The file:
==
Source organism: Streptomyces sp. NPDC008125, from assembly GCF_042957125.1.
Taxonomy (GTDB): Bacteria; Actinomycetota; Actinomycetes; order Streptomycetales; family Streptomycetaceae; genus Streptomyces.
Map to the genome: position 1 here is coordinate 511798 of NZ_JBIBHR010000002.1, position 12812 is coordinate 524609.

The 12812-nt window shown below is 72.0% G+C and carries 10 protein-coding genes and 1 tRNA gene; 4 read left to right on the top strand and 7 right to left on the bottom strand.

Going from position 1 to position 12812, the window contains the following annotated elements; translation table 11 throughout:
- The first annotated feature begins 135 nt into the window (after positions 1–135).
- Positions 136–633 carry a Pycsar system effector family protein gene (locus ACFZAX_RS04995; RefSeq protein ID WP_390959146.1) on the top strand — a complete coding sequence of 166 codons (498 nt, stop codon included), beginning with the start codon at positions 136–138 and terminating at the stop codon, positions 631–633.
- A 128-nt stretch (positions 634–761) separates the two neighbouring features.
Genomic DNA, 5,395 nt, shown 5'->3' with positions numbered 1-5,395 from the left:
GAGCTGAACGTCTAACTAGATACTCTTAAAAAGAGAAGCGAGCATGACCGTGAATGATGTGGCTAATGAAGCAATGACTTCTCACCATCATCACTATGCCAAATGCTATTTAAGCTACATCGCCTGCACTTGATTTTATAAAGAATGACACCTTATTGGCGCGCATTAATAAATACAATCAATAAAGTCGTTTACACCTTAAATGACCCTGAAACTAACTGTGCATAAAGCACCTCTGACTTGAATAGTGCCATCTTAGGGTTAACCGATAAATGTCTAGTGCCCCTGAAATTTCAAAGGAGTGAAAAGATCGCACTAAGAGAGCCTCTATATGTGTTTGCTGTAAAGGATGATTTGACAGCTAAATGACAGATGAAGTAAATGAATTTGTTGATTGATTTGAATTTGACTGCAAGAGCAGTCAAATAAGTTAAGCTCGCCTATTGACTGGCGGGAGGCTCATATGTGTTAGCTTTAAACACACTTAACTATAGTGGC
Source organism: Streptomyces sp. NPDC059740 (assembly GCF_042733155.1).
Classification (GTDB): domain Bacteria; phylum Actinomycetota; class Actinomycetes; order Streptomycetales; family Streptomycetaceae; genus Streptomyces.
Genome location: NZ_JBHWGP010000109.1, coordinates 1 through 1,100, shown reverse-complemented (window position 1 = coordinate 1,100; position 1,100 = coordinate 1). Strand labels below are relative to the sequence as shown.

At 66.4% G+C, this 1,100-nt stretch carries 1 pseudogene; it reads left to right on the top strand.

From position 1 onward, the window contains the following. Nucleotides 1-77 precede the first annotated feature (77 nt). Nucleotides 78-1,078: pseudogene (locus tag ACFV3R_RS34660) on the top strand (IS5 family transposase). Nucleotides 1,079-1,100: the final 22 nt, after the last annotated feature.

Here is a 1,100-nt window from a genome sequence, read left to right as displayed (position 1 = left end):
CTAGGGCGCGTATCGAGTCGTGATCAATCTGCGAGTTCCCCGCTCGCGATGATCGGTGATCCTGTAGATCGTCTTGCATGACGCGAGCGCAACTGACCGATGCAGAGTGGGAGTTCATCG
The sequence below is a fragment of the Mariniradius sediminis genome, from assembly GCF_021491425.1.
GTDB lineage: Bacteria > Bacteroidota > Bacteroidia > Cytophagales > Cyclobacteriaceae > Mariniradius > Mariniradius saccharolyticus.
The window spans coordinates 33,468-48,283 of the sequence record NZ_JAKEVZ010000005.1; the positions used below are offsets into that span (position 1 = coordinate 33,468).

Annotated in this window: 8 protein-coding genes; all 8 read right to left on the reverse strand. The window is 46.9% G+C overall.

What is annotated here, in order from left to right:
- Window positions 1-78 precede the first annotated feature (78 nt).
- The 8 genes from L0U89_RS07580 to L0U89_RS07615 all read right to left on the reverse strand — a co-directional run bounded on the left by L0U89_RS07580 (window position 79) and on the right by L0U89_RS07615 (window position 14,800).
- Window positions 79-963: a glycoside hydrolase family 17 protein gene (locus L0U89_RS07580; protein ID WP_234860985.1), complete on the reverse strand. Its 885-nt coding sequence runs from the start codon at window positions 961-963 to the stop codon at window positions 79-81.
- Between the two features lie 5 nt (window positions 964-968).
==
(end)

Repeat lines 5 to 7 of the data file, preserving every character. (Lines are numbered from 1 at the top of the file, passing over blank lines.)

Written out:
Going from position 1 to position 12812, the window contains the following annotated elements; translation table 11 throughout:
- The first annotated feature begins 135 nt into the window (after positions 1–135).
- Positions 136–633 carry a Pycsar system effector family protein gene (locus ACFZAX_RS04995; RefSeq protein ID WP_390959146.1) on the top strand — a complete coding sequence of 166 codons (498 nt, stop codon included), beginning with the start codon at positions 136–138 and terminating at the stop codon, positions 631–633.